A new report released Wednesday by Lawrence Mishel and Heidi Shierholz of the Economic Policy Institute confirms what millions of Americans already know: The vast majority of workers have seen their wages stagnate for years, severely hampering their economic security and the nation’s economic growth.
The study, which tracks wage trends using both employer-based and household-based survey data, concludes that “the vast majority of wage earners have already experienced a lost decade, one where real wages were either flat or in decline.” Among many other findings, the authors show that even before the Great Recession in 2007, average wage and compensation growth lagged far behind productivity growth (a trend that accelerated after the financial crisis.)
The problem dates back decades; according to the report, the median worker saw an average wage increase of just 5 percent between 1979 and 2012, despite productivity growth of 74.5 percent throughout the same period.
Not everyone’s wages have been stagnating; perhaps unsurprisingly, the richest of the rich have seen more growth.
Mishel and Shierholz conclude that the weak wage growth “is the result of intentional policy decisions—including globalization, deregulation, weaker unions, and lower labor standards such as a weaker minimum wage — that have undercut job quality for low- and middle-wage workers.” Although President Barack Obama has recently redoubled his efforts to fight inequality and grow the middle class, few of the above policies are likely to change as long as Republicans control the House of Representatives.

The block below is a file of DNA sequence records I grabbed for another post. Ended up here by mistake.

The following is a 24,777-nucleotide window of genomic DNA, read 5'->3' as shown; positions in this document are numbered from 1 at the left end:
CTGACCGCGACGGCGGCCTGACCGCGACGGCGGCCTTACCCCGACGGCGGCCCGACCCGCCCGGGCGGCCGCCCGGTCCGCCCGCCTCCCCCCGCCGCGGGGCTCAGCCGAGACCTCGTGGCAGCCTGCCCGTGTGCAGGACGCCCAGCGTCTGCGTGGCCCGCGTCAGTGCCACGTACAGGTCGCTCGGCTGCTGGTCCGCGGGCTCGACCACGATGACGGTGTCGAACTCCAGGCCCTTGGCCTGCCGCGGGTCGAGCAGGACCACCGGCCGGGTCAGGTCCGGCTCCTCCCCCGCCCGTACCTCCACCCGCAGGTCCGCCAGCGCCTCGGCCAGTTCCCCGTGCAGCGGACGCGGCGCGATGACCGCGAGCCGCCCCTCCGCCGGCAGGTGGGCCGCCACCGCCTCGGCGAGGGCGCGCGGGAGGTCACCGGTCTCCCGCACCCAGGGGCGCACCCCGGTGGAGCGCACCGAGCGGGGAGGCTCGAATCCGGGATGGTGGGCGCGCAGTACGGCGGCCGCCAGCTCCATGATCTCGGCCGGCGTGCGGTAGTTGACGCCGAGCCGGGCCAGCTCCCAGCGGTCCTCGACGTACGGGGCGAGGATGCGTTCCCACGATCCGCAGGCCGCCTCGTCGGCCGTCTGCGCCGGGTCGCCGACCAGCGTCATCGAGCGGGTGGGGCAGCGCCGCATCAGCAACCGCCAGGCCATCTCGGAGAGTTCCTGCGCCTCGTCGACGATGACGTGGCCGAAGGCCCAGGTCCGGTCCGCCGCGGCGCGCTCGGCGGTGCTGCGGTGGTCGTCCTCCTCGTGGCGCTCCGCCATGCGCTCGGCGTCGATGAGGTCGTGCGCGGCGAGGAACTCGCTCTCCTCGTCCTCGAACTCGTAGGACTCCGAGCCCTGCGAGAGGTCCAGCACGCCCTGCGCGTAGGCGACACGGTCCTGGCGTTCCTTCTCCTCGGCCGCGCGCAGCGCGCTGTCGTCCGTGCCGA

One potential remedy does have a chance to gain some political traction, however: increasing the minimum wage. As Alec McGillis points out in The New Republic, “there are few issues better designed to split the GOP coalition than the minimum wage.” A recent Pew poll finds that 71 percent — including 50 percent of Republicans — favor raising the minimum wage from $7.25 per hour to $9.00 per hour. If the president is really committed to reversing wage stagnation and growing the American economy from the middle out, then increasing pressure on Congress to raise the minimum wage may be his most politically potent option.
Read Mishel and Shierholz’s full report here.